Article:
Its sounds are almost as impressive as the sight itself. An incessant soundtrack of gurgles and murmurs; of deep, resonant rumbles and thunderous crunches. In this frozen river of ice, a soft, ethereal blue light seeps through cracks and crevices, glowing like an aura as the sun moves moves across the sky, or in and out of the clouds.
Like everyone else, I’m waiting for the moment. At every snap and crackle, we jump forward like nervous sprinters on the blocks, cameras at the ready. A few false starts. Time passes. People wander off.
And then it happens. An almighty crack – like a bowling ball strike amplified across the valley. A towering shard of ice, the size of an old oak tree, pulls away from the main wall of the glacier, and comes tumbling down. In slow motion it seems, like a great big belly flop into a pool.
Named after an Argentinian explorer and academic, Perito Moreno is a glacier of extreme wonder and beauty, fed by the Southern Patagonia Icefield. This giant meringue extends almost 4km wide, and veritably bulldozers its way down the valley, creeping forward at 2m a day. It’s 14km deep. It sits 50m above the waterline, and although it’s close to sea level, the surrounding peaks are almost 3000m high.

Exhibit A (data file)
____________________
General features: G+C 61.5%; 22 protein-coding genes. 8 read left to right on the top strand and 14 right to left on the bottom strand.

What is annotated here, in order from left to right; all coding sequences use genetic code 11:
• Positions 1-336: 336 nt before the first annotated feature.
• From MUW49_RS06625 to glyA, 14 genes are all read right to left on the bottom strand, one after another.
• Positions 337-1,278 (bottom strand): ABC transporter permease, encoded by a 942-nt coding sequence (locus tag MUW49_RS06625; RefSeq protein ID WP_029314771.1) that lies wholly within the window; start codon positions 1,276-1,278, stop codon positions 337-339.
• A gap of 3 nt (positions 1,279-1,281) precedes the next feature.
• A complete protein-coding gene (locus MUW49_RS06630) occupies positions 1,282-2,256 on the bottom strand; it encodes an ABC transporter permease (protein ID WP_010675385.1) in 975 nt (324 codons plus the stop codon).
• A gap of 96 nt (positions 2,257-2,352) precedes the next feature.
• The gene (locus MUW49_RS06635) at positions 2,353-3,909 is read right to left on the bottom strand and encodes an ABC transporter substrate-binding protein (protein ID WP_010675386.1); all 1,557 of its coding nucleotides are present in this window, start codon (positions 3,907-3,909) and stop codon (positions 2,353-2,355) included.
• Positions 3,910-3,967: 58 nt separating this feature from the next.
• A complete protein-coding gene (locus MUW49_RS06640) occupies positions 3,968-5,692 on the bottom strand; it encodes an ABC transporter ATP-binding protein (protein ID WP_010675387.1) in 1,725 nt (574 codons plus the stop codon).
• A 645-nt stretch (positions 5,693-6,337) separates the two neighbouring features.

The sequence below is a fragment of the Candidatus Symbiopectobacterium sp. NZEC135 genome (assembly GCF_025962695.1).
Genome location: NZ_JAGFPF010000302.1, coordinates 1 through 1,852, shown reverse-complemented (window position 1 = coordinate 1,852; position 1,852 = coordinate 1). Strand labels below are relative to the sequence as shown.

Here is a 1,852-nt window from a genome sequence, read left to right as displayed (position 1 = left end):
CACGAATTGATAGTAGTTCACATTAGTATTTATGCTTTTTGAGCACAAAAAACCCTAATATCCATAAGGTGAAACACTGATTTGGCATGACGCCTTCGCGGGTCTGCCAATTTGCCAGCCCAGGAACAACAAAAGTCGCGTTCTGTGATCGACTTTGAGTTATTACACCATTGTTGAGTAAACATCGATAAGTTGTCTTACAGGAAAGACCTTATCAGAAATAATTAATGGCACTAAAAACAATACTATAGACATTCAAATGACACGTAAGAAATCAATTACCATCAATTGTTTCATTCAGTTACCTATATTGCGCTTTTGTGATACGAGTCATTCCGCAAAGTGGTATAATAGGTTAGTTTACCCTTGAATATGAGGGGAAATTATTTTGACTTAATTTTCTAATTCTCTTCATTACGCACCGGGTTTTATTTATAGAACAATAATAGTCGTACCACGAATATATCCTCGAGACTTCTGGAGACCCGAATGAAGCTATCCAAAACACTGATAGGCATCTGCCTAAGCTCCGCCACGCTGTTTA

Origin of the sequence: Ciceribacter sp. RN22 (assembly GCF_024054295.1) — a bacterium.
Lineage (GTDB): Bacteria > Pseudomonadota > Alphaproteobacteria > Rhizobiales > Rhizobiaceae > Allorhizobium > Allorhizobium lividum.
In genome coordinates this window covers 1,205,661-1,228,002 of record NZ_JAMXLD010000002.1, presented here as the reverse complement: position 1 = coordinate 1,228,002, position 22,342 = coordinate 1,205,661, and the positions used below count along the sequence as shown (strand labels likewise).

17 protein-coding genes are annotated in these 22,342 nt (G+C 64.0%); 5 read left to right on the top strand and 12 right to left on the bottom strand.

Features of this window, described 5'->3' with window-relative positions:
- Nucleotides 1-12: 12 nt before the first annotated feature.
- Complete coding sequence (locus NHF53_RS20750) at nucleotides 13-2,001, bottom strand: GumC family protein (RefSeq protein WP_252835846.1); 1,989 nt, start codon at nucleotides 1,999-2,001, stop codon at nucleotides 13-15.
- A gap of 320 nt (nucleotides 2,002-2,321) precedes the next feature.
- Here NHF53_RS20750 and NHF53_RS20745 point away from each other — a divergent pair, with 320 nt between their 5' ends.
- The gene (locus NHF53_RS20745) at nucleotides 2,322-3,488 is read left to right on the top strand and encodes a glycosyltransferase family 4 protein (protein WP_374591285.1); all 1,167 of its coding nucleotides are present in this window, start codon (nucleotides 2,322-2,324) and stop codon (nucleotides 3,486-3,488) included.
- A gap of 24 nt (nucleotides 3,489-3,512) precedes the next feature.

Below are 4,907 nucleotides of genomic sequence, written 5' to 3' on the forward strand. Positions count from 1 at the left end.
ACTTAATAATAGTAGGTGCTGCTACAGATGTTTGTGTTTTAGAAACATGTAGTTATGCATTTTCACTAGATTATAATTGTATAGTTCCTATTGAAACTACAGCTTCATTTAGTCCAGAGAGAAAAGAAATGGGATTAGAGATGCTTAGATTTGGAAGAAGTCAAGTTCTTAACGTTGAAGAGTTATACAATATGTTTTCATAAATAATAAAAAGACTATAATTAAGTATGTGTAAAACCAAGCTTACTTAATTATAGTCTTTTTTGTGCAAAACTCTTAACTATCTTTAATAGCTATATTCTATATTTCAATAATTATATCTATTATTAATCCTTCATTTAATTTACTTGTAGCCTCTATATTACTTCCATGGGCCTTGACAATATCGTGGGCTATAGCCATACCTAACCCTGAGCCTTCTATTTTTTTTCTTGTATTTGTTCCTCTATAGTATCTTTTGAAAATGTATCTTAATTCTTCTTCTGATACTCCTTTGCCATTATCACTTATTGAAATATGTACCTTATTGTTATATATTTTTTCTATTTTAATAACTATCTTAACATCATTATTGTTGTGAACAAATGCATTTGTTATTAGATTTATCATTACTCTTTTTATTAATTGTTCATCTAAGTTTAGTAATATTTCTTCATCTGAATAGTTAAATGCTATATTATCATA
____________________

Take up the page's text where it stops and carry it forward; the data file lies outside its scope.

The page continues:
But these are just numbers. It needs to be seen, to appreciate the power and fragility of our planet.
If you would like to keep up with where I am between blog entries, I try and keep my While Out Riding facebook page regularly updated – along with posting extra photos. You can find it here.
Here’s the deal:
You can ride 80km each way to get there, you can hitch (we tried, unsuccessfully), or hand over 200 pesos (almost $30 at official rates) for an overpriced tourist bus. That’s before you bid farewell to another $20 to get you into to the park for a few hours (which you’re not allowed to camp in). Compare this to our trip to Glaciar Grande, in the same Los Glaciares National Park, but on the other side of the valley – which cost a total of $0, including use of the refugio.
But the fact is, despite the inflated price of visiting Perito Moreno, it is in it’s own way (and without meaning to sound overly dramatic), a true wonder of the world.
My advice? Stay late in the afternoon; the crowds thin, and you can find yourself a solitary spot to gape at this extraordinary, sensory spectacle. I explored the length of the walkways, then sat down with a picnic, and just tried to take it all in.